Kevin Rudd has been issued with a "progressive left" challenge to “drastically accelerate the shift to a republic,” according to Dennis Shanahan, Political Editor of The Australian 26 February, 2008 (“PM hears long-lost call of the Left.”)

In a series of essays edited by Melbourne academic and former Fairfax columnist Robert Manne, a number of apparently self styled “public intellectuals” have directed a series of appeals to the Prime Minister.

Mr. Shanahan makes the point that many of the ideas are not only “politically difficult,” some are suicidal. A number are directly opposed to Mr. Rudd's stated position before the election.

These public intellectuals are quite brazen. Imagining that his "thinking may be different now that he has succeeded in winning the election," they want Mr. Rudd to open himself up to charges of bad faith, if not broken promises.

A senior research fellow at Sydney University and republican advocate and historian Dr Mark McKenna, urges Mr Rudd to give priority to creating a republic.

…call to abandon head of state argument…

Dr. McKenna is one of two prominent republicans who have suggested in recent years that the republicans abandon their campaign that a republic will ensure we have an Australian as Head of State.

 I remember making the point in an encounter with Dr. McKenna on the BBC during the referendum campaign that the Governor-General is Head of State.

Constitutional monarchists have taken some comfort from these arguments. There can be no doubt that there is a widespread acceptance that the Governor-General is Head of State.  

 Other proposals to Mr. Rudd are to introduce a charter of rights, a constitutional preamble recognizing indigenous Australians, to do away with 99-year leases on Aboriginal land,  overhaul negative gearing , ban any new coal-fired power plant in NSW, limit the first home owners grant, tax the family home, and introduce punitive laws on electricity generation and car emissions.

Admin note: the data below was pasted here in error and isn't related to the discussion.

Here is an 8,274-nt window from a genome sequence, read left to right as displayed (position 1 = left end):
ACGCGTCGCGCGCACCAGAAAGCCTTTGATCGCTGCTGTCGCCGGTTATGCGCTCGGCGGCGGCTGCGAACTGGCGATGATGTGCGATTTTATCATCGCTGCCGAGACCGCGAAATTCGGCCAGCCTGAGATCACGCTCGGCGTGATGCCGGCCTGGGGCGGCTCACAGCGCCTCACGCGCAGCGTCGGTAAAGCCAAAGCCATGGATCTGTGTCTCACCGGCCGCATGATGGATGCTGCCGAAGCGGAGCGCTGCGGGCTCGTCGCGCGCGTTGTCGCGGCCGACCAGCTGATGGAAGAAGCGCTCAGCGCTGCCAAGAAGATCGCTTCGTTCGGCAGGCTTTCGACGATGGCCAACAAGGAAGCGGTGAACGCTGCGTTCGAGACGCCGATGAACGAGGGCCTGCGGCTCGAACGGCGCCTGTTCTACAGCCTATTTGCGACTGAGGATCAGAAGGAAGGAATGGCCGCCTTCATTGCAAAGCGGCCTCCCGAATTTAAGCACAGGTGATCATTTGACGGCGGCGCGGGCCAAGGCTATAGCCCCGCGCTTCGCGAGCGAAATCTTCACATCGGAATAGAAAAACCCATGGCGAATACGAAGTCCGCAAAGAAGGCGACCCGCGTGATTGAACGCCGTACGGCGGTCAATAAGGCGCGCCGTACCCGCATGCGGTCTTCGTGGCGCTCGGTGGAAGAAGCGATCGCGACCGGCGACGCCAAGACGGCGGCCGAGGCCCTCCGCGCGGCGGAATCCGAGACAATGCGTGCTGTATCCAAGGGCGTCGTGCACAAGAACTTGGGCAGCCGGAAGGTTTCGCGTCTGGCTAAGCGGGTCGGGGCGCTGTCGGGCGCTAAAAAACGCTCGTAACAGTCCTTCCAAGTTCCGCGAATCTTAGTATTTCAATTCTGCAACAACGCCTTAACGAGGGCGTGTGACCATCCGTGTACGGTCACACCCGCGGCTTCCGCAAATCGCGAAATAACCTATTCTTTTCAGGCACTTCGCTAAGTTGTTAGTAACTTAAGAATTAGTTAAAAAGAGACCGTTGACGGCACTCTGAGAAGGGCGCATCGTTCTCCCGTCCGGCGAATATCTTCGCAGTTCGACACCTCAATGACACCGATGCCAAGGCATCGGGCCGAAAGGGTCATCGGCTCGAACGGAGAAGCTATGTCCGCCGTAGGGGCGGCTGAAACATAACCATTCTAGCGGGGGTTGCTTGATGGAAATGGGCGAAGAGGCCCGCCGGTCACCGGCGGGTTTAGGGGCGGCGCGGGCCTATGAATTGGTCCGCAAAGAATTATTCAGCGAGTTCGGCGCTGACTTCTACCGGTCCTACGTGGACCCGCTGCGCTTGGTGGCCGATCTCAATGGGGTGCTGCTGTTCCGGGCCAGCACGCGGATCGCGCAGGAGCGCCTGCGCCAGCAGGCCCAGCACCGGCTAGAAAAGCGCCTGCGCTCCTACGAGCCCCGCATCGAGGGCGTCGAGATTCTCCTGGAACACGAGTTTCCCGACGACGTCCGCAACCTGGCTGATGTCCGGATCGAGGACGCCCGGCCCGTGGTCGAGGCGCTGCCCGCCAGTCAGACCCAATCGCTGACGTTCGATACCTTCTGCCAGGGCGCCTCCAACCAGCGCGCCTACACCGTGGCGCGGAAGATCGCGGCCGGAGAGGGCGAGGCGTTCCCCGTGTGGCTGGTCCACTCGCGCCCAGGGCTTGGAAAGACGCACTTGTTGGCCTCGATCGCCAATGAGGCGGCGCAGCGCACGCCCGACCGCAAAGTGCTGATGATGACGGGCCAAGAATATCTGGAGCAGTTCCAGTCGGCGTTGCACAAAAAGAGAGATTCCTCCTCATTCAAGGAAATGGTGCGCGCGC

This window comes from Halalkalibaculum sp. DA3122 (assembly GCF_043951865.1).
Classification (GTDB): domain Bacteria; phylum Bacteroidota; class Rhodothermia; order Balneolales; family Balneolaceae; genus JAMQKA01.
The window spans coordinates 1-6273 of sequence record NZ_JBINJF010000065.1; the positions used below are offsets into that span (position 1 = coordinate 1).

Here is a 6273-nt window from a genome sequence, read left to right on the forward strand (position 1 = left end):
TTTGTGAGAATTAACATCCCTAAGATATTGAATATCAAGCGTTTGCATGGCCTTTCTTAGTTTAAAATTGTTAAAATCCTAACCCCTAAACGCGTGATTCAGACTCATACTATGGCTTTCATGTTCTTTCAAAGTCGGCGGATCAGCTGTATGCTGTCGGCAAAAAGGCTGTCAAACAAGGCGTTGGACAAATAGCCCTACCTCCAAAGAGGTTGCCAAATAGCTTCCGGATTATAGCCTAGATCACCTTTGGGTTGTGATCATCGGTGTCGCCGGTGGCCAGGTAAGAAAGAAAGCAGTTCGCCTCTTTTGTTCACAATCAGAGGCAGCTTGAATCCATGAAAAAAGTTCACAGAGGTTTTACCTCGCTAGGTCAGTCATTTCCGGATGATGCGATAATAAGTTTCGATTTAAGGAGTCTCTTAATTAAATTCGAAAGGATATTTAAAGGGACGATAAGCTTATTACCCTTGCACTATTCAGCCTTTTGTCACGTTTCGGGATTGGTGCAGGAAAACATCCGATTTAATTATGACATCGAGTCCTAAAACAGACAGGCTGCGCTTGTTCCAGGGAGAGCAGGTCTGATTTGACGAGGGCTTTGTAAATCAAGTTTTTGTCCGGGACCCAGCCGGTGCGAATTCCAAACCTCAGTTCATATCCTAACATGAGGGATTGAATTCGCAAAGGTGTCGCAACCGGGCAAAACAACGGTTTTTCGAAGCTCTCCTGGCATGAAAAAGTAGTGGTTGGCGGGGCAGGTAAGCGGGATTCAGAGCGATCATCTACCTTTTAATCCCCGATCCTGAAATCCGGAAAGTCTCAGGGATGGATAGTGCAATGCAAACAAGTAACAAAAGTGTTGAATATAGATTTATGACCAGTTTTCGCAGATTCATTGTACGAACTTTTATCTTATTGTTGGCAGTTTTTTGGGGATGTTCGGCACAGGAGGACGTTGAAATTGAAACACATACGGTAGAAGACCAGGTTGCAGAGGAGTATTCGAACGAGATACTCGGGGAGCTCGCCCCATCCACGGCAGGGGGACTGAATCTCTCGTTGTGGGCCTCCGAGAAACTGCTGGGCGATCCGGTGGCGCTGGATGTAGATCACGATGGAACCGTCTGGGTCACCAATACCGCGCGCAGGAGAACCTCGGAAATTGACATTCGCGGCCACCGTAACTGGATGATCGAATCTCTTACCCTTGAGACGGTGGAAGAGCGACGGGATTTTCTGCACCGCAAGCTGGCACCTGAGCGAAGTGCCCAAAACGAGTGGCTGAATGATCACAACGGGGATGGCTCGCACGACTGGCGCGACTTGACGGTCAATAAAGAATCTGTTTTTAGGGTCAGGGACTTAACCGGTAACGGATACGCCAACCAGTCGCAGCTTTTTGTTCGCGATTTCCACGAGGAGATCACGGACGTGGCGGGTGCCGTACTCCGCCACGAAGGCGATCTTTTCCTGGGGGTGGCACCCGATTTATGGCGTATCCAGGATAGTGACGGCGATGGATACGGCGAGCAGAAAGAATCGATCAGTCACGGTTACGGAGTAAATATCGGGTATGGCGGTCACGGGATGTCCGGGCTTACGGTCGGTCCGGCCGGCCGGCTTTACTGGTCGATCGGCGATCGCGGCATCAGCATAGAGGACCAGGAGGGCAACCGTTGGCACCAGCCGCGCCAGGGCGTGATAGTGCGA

….Mr. Rudd owes them nothing…. 

This call from “friends” of the government is unlikely to be welcome.

In any event, if such an acceleration of the republican proposal were to occur, rather than the result  of a call by friendly public intellectuals, it would be  more likely to come from  of an internal factional deal either about another totally unrelated agenda, or about positions which are to be filled.

 A recent example was when  the New South Wales government suddenly revived[i], in the dead of night, a dormant bill to end the politicians’ oaths of allegiance to the Sovereign, and in the week before the last Royal Visit.

This puerile insult was most likely the result of some deal whereby a lunatic fringe, who wanted to make a point, had  promised support on  some unrelated matter.

 It is hard to believe that the whole government of New South Wales would have acted so shabbily without at least some resulting advantage.

But this is how politicians can operate.That is why we don’t want the Australian Crown replaced by more politicians.

The Prime Minister would be well advised to ignore this impertinent and foolish call for him to leave himself open to charges of acting in bad faith and breaking promises.

Mr. Rudd won the election by his efforts. It was not because of and indeed, it was in  spite of the opinions  of a claque of self styled public intellectuals.

He owes them nothing.


[i] See this column, 15 March 2006